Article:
We’ve spent the last 9 days in San Diego, soaking up some hot weather and getting LOTS of boat chores and work done. Today was departure for Mexico day.
Most our nights were at the San Diego Harbor Police Dock on Shelter Island, but not because we were arrested. It is a bargain place to stay as a public dock, and one of the only places available when we made reservations a month ago. San Diego is full of boats staging for entry into Mexico around November 1, either with CUBAR as we are doing, the much larger sailboat version called the Baha Haha, or just going on their own. Marine insurance companies won’t allow boats to be in the hurricane zone in most of Mexico until November 1st when hurricane season officially ends, which leads to this bunching up of folks waiting to go.
On walks around Shelter Island, various entertaining sites.
Most of the time we have been here it has been unusually warm for this time of year according to the locals, up to 90 degrees. We have loved it, but one related effect is the Santa Ana winds, which are blowing in localized areas in California and causing sudden and terrible fires. The last two days we have periodically smelled smoke and seen haze from the Los Angeles fire.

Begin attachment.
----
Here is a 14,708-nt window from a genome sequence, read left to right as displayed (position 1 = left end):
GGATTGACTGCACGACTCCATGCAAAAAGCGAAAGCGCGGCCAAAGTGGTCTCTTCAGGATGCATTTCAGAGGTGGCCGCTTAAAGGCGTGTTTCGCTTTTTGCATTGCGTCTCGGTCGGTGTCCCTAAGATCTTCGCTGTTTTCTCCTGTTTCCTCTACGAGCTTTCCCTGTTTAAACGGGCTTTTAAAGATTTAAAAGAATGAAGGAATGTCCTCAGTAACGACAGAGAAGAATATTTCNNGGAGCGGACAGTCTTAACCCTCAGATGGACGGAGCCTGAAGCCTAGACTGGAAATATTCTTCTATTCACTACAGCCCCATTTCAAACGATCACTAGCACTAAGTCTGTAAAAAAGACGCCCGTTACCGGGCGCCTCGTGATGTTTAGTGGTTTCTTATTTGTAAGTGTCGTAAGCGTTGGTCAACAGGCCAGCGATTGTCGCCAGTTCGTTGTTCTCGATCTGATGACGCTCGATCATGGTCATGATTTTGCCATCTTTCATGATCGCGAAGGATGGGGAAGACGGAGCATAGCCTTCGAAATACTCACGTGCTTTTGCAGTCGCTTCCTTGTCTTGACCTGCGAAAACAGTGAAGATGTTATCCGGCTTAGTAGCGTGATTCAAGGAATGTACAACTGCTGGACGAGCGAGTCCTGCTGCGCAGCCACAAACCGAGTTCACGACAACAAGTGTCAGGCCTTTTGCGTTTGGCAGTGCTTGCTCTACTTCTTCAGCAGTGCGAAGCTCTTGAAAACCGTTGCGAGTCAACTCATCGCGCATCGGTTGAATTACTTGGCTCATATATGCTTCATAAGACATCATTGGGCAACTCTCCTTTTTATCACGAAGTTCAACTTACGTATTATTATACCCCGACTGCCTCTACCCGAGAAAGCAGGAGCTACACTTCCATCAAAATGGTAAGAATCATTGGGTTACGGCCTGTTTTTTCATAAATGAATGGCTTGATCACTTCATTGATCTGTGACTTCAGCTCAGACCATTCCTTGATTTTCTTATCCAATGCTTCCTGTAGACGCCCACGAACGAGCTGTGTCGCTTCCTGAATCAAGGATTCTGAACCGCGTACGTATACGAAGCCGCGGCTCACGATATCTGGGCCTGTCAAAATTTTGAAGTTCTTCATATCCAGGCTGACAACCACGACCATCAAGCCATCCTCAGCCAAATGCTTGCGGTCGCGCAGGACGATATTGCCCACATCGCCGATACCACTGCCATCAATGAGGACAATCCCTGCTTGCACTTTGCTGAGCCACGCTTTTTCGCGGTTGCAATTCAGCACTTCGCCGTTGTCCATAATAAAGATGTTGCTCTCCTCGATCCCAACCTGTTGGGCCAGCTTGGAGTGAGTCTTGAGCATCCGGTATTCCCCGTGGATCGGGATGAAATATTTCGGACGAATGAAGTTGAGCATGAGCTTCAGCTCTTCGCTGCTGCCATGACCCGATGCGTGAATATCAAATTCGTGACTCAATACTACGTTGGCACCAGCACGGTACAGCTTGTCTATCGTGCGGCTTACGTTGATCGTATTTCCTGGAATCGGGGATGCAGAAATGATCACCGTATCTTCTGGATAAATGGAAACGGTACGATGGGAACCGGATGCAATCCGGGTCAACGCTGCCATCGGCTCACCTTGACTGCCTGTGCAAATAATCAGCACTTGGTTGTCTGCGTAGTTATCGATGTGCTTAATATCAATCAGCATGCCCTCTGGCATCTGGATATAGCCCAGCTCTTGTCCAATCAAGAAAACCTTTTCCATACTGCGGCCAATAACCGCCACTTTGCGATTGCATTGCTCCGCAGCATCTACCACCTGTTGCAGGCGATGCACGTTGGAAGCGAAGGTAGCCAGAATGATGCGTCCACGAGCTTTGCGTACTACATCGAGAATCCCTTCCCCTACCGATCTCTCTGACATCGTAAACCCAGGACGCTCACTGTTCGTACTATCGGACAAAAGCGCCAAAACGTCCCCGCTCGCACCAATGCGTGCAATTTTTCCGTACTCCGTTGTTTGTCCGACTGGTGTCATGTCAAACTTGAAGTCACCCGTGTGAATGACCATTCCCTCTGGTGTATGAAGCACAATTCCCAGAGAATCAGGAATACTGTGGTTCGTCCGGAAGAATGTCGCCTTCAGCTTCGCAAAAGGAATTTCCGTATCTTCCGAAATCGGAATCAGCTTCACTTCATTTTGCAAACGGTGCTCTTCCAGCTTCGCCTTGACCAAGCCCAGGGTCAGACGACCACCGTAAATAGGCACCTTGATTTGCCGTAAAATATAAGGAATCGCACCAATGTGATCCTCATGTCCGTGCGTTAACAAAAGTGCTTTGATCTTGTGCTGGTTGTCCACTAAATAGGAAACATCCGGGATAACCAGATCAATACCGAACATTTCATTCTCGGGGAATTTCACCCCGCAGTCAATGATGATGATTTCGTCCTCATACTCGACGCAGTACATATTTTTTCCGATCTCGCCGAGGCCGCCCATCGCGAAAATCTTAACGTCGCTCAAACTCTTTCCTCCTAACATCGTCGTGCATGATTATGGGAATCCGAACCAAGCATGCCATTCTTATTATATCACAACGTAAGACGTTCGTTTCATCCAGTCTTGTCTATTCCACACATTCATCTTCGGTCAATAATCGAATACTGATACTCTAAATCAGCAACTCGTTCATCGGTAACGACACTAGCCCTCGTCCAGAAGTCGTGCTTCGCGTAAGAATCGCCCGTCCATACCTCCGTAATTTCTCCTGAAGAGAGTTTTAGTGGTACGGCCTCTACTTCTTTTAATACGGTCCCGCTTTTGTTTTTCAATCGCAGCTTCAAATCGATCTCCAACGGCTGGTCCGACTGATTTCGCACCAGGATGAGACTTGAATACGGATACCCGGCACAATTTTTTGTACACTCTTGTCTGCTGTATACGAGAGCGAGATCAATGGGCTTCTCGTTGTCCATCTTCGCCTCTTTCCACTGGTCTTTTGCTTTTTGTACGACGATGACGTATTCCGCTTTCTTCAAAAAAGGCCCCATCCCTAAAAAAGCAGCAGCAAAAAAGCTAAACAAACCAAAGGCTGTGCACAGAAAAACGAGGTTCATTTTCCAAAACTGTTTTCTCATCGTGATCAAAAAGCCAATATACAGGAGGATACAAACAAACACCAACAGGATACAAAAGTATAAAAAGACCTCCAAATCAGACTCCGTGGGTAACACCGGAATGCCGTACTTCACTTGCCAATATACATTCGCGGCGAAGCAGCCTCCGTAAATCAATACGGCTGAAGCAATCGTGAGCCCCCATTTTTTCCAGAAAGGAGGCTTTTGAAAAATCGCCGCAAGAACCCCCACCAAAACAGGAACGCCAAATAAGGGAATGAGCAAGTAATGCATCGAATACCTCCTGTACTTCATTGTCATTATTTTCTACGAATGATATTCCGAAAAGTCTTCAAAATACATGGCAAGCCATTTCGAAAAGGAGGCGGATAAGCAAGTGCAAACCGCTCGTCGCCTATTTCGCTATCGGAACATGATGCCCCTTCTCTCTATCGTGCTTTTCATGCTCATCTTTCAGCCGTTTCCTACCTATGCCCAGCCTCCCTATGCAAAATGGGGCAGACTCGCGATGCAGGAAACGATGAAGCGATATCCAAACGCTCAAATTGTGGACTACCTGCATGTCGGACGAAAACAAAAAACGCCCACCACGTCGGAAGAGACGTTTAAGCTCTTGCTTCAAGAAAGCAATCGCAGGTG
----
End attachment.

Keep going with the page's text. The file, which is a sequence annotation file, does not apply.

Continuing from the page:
CUBAR (Cruise Underway to Baja Rally) officially kicked off with registration last week, and a Captain’s meeting and dinner at the San Diego Yacht Club last night.
After listening to various weather reports, we decided to depart early this morning after hearing about the Santa Ana winds that would affect part of our day’s cruise, but not be more than 25 knots. We were up and out at 6am, then had a deflating return to the dock when our stabilizer breaker kept popping. But luck was with us and we were able to find the source through the ingenious and speedy service call from Boomer (more to come on all of this from Larry) and we were on our way again at 9:15am.
Exiting the harbor we passed a US Navy destroyer up close and personal, which made former navy officer and Miss Miranda crew Sean very happy. They called us on the radio and at first I thought we were in trouble, but they just wanted us to hold our course.
Soon after that we got several texts and messages from CUBAR participants who had left early in the morning. They were experiencing 50 knot winds, and one had decided to turn around and come back. We made a speedy decision to return and wait the winds out, which are supposed to be much better tomorrow morning. So we will be a day late entering Ensanada, but we will still be there for Halloween and the Day of the Dead!
Happy Halloween everyone!